Hey I just installed Tomcat 4.1.24 on OS X 10.2.6. It was actually pretty easy. At even better, it's working too. I'm getting into Servlets/JSP now, but I really want to use my Mac so this is a good first step. Yay me!
Hey Rob, I've been doing all my web development (using Tomcat and Apache) on OS X since the beginning of 2002, and was also astounded by how easy things were to set up. Apache, Tomcat, CVS and the host of other tools I needed were a snap. Maybe we could star in one of the "switch" commercials "Our names are Bear and Rob... and we're Java Web Developers". cheers! bear
Where are you guys putting Tomcat? I know there is an Extensions folder somewhere on the disk (/Library/Java/Extensions maybe?) and that is where I was planning to put it when I get around to it sometime this week. Did you put it there? Somewhere else? Reasons?
Apple just publishes those articles, they aren't written by Apple employees AFAIK. So, I'm not going to consider that gospel and seeing as he didn't provide any reason for installing to /usr/local, I'm still going to question it. I'd like to be able to navigate to my Tomcat folder through Finder to make it easier to edit the various configuration files. That's why I was thinking /Library/Java/Extensions would be a good spot. [ June 03, 2003: Message edited by: Michael Brewer ]
That's why I was thinking /Library/Java/Extensions would be a good spot.
I disagree. That folder has a specific purpose, one of which is not installing applications.
he didn't provide any reason for installing to /usr/local
Conventions. That's where packages like Tomcat are customarilly installed on most Unix-based operating systems.
I'd like to be able to navigate to my Tomcat folder through Finder
You can make the /usr folder visible in Finder, but if you'd rather not then I'd suggest one of /Applications or /Library as a better place to install Tomcat. (As in setting up /Library/Tomcat4 or some such as CATALINA_HOME). hth, bear [ June 03, 2003: Message edited by: Bear Bibeault ]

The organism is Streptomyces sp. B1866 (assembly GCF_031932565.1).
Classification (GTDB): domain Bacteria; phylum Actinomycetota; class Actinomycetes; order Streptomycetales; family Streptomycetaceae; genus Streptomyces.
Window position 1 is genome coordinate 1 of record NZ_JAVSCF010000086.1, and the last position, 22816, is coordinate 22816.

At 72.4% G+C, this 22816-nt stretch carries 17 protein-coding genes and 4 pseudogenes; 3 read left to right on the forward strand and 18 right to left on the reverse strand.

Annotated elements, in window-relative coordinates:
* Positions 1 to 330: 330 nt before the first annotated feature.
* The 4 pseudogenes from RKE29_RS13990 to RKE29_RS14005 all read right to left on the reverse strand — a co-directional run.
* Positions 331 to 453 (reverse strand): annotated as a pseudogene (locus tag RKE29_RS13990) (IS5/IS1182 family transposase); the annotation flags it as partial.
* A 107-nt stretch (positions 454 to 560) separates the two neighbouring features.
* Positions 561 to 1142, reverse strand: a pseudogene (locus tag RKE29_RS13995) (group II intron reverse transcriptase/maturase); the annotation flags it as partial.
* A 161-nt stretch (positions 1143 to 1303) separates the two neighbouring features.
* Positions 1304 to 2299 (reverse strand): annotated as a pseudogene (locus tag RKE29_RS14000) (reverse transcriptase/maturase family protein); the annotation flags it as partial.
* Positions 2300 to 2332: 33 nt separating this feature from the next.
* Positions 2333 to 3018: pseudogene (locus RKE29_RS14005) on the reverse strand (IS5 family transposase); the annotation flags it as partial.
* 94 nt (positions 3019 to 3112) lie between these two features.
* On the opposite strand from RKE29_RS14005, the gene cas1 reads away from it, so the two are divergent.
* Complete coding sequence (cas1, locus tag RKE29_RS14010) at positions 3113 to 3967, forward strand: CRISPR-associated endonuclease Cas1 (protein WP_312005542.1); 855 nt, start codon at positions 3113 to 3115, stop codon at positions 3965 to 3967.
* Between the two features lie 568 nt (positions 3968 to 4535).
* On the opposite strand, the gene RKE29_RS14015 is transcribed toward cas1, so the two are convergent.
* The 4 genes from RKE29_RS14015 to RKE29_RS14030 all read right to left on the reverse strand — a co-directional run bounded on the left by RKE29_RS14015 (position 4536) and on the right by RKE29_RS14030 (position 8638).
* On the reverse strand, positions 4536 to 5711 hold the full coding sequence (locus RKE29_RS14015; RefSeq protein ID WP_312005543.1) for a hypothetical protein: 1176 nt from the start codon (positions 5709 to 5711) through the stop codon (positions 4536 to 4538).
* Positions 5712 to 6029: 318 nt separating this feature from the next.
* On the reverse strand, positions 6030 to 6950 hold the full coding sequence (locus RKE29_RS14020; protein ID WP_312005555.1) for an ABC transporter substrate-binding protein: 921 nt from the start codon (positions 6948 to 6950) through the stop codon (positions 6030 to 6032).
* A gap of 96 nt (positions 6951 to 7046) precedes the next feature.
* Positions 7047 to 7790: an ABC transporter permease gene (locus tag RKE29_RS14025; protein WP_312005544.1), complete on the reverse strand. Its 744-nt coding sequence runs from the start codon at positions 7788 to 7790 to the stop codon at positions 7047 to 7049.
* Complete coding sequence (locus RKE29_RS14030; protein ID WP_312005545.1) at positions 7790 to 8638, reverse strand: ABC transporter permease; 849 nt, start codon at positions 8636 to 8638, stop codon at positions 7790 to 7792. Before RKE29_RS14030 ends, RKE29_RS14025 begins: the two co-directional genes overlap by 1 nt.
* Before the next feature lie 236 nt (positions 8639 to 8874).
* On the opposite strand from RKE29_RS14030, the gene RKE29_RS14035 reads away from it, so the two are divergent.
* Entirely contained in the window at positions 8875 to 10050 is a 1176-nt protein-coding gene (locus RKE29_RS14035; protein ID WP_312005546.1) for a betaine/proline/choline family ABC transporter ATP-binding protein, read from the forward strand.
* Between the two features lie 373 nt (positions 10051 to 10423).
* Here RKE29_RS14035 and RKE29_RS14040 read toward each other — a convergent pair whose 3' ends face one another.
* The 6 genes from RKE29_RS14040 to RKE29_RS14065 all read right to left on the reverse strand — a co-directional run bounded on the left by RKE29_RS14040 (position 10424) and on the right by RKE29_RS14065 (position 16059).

What we have here is a clash of programming conventions, one from the Mac OS world, one from the Unix/open-source world. I think you'll be in a lot better shape in terms of getting support and "fitting in" with the majority of open-source applications and developers if you use the Unix conventions wherever possible. Besides, since OS X is BSD-based, you're really following OS X conventions anyway. =)
mac folks I did a few servlets using orion on OS X, but will probably install Tomcat in the near future, just to get a feel for it. It's probably time to update to 10.2 too... Glad to know there's more of you out there. Cheers, Pauline
Kudos! I've been doing the same thing since 10.0.1. Love being able to ditch my Micros~1 dev environment at work and come home to my UNIX desktop courtesy Apple. If your curious, one can run a full blown J2EE development and production environment on the client OS X. I'm currently doing a lot of Tomcat work, but in the past I have had Sun's Reference Server, WebLogic, JBoss, Orion and Resin running on Mac OS X. I code in Netbeans (considering a move to Eclipse). For my two cents on placement of Tomcat in the heirarchary of the OS, UNIX conventions aside (/usr/local works): "Install" (untar) into it's default folder under /Applications. Then symlink--not a OS X Alias-- This will allow you to install multiple versions. When you need to develop to a older version, just recreate the symlink! I love Mac OS X and its UNIX heritage. Again KUDOS! And maybe the group of us should write a "Switch" letter to Apple!
Timothy Stone, MIT, SCJP
"This Satan's drink [coffee] is so delicious, we shall cheat Satan and baptize it." --Pope Clement the VIII (1592-1605)